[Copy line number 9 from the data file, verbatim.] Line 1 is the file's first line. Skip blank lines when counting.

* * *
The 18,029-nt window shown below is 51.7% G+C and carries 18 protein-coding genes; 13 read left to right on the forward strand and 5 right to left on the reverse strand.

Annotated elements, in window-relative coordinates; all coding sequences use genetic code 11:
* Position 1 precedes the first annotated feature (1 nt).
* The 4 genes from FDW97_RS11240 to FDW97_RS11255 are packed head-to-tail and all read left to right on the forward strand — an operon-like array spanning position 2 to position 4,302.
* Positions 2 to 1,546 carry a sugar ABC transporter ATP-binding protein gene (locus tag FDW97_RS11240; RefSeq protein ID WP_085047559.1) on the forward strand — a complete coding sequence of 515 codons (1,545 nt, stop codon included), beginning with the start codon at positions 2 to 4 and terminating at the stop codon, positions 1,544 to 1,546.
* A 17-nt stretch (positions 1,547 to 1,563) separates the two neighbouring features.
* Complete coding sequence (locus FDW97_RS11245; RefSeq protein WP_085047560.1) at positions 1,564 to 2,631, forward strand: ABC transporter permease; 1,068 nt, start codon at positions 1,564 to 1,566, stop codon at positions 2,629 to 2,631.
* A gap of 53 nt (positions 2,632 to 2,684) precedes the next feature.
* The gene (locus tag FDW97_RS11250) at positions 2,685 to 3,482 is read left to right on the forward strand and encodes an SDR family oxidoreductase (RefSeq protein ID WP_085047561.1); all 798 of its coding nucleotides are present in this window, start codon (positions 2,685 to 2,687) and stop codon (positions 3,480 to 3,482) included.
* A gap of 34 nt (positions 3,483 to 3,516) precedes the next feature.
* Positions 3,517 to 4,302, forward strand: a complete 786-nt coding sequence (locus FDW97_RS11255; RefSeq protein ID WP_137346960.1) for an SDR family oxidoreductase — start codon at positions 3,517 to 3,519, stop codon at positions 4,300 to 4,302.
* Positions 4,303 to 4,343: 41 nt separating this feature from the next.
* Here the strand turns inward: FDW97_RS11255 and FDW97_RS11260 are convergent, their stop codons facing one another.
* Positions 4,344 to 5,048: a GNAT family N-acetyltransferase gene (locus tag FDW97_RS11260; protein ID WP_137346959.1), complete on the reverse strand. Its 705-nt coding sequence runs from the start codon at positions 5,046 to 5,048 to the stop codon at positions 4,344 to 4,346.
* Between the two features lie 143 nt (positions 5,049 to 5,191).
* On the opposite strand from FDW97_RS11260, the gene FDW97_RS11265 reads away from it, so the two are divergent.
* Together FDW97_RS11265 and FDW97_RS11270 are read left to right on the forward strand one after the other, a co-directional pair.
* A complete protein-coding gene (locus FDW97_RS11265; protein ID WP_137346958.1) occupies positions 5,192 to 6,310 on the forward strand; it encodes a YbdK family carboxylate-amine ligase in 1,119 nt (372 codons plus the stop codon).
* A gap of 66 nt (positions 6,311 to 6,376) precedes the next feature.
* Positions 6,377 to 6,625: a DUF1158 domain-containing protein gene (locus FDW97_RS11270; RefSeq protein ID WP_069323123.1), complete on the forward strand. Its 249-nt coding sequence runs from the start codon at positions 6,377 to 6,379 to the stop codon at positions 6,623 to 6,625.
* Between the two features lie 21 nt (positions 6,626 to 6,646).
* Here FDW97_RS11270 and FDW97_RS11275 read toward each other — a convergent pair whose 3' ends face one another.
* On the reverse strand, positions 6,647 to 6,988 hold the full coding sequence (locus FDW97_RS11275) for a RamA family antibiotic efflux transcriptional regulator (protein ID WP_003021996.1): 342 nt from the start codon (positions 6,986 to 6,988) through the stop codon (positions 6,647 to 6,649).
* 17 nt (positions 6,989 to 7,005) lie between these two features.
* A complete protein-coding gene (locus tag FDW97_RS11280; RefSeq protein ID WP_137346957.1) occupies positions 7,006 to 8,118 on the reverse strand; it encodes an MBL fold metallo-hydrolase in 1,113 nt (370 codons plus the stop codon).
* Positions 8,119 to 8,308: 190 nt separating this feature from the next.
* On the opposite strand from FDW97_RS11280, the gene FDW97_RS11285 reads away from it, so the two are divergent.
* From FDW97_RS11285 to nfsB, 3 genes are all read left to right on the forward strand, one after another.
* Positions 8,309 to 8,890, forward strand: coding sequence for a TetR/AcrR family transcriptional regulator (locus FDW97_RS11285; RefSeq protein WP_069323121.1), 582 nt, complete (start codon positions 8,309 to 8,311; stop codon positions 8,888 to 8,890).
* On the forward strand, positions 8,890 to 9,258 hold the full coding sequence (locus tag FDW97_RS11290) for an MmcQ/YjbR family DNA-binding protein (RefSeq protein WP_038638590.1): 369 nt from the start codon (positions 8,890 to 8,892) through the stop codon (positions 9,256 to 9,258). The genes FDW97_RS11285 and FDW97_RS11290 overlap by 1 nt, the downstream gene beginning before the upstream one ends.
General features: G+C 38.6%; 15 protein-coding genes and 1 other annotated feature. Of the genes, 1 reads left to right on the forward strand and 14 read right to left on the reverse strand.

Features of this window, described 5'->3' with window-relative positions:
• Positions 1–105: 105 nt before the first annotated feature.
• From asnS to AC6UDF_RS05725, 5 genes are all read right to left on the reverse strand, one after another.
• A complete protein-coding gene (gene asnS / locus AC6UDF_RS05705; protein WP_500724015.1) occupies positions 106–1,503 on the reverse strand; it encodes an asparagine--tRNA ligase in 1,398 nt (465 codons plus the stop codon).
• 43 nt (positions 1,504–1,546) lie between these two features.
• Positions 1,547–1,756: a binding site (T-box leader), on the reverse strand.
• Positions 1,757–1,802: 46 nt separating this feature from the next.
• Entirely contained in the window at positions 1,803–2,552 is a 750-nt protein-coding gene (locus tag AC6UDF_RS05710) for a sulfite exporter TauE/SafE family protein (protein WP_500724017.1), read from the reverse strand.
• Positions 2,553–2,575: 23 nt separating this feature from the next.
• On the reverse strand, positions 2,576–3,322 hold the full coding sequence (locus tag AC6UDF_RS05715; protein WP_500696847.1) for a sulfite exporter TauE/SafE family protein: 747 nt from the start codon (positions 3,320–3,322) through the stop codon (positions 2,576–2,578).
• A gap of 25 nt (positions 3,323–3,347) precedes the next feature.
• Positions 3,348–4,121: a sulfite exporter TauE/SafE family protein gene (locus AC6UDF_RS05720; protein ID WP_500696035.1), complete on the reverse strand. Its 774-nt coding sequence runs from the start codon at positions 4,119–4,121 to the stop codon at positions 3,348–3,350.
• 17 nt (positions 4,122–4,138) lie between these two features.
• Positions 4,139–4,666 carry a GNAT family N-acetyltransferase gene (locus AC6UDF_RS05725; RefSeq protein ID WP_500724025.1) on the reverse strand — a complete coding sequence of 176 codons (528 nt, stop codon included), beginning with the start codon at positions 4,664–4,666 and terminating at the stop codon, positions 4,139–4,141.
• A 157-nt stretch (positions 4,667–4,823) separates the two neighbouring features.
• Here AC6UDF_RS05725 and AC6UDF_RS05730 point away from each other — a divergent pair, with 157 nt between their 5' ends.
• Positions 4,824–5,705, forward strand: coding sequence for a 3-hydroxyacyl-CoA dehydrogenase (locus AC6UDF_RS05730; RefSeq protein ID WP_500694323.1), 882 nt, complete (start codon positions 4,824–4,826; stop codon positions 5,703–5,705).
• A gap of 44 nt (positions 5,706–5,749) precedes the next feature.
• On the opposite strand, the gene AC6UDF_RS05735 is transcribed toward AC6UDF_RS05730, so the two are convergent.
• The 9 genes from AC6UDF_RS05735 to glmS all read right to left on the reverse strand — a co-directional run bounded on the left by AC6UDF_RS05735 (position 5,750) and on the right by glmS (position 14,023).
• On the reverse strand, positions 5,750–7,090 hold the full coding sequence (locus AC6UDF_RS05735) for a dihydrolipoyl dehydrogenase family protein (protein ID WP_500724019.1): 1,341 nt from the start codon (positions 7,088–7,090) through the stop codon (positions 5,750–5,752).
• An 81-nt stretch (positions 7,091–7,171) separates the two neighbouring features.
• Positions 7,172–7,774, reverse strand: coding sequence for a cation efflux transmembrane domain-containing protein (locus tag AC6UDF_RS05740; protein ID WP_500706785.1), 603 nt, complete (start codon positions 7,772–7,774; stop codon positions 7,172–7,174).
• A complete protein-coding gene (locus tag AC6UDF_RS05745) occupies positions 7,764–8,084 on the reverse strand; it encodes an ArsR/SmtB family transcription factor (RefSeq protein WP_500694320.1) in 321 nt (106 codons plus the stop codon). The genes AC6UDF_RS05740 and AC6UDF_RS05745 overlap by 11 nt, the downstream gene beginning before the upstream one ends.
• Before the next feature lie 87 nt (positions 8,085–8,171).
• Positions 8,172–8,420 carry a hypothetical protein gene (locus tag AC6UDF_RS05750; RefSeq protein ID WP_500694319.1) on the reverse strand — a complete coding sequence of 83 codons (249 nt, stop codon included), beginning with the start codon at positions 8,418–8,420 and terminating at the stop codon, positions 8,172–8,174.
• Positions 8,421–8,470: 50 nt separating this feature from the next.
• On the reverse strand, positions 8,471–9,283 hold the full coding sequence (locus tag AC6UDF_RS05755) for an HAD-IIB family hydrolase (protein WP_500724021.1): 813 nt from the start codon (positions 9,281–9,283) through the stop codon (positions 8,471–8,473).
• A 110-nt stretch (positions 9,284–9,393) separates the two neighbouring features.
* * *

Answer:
* The gene (locus tag FDW97_RS11250) at positions 2,685 to 3,482 is read left to right on the forward strand and encodes an SDR family oxidoreductase (RefSeq protein ID WP_085047561.1); all 798 of its coding nucleotides are present in this window, start codon (positions 2,685 to 2,687) and stop codon (positions 3,480 to 3,482) included.